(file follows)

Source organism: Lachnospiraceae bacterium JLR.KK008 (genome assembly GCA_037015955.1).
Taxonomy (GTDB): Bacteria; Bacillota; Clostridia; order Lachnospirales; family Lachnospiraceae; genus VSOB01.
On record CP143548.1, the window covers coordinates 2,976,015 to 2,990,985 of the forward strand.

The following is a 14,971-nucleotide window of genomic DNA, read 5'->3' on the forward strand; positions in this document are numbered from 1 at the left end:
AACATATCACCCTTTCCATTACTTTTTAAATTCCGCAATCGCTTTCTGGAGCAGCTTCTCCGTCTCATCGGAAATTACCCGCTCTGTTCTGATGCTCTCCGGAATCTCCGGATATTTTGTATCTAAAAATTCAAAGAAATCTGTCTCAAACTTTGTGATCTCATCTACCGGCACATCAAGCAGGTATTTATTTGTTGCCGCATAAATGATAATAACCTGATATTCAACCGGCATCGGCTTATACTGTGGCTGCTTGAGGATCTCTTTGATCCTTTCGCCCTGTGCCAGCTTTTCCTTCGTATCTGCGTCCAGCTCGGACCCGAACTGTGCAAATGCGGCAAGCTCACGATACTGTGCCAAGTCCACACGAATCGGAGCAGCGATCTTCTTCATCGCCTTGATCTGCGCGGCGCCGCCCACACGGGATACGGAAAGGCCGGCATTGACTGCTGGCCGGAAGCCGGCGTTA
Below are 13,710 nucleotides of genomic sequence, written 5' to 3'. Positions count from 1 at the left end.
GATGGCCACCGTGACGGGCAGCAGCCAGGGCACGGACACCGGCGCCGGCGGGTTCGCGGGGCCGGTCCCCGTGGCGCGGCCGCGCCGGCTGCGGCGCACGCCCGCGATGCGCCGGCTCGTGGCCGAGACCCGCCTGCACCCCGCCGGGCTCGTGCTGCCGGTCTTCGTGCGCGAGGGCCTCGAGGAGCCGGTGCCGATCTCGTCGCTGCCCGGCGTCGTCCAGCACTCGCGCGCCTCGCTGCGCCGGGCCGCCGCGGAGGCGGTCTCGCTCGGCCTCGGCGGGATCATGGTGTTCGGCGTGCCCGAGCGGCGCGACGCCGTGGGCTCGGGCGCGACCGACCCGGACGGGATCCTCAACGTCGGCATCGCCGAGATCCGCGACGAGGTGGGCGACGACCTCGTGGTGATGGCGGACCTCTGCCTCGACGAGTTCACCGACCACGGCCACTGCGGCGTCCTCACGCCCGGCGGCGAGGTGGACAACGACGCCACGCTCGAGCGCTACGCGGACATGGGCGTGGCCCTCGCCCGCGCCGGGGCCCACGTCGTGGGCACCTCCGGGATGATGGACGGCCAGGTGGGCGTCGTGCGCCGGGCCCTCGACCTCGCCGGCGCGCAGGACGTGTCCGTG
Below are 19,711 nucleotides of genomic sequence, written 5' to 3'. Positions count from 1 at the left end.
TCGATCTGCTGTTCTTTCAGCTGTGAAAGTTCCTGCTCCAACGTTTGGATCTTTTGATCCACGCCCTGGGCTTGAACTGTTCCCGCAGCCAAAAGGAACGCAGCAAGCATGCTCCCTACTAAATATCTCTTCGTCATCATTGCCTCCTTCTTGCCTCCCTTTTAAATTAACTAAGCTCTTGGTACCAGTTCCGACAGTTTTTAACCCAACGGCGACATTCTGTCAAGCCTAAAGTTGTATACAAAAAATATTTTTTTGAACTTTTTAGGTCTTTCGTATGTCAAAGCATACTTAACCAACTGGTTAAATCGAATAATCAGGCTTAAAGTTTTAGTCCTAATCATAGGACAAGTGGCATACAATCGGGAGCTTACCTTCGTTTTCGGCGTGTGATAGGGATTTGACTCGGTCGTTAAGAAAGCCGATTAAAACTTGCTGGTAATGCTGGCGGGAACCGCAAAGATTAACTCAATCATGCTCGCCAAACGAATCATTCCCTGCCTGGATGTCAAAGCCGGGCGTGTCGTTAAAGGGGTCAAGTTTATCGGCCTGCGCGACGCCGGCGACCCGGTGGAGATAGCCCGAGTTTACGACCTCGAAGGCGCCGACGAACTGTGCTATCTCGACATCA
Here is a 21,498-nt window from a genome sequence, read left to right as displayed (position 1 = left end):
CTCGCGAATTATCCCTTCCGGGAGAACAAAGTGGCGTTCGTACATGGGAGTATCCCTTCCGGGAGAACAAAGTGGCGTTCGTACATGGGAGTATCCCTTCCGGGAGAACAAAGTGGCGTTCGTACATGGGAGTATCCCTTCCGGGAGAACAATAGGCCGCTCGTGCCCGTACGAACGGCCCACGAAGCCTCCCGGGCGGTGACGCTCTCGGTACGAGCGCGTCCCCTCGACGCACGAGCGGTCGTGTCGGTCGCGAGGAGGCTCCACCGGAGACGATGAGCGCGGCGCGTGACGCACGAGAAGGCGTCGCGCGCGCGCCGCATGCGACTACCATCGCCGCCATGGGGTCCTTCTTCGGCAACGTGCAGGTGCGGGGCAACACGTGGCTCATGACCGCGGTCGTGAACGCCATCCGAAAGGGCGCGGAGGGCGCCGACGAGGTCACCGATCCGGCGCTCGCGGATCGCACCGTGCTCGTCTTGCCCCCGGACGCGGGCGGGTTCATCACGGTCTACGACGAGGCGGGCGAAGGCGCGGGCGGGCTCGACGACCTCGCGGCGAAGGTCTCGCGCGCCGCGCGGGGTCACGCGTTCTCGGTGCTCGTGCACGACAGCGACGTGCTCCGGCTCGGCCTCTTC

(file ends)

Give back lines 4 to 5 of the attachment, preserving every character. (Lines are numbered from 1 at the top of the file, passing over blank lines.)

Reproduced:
The following is a 14,971-nucleotide window of genomic DNA, read 5'->3' on the forward strand; positions in this document are numbered from 1 at the left end:
AACATATCACCCTTTCCATTACTTTTTAAATTCCGCAATCGCTTTCTGGAGCAGCTTCTCCGTCTCATCGGAAATTACCCGCTCTGTTCTGATGCTCTCCGGAATCTCCGGATATTTTGTATCTAAAAATTCAAAGAAATCTGTCTCAAACTTTGTGATCTCATCTACCGGCACATCAAGCAGGTATTTATTTGTTGCCGCATAAATGATAATAACCTGATATTCAACCGGCATCGGCTTATACTGTGGCTGCTTGAGGATCTCTTTGATCCTTTCGCCCTGTGCCAGCTTTTCCTTCGTATCTGCGTCCAGCTCGGACCCGAACTGTGCAAATGCGGCAAGCTCACGATACTGTGCCAAGTCCACACGAATCGGAGCAGCGATCTTCTTCATCGCCTTGATCTGCGCGGCGCCGCCCACACGGGATACGGAAAGGCCGGCATTGACTGCTGGCCGGAAGCCGGCGTTA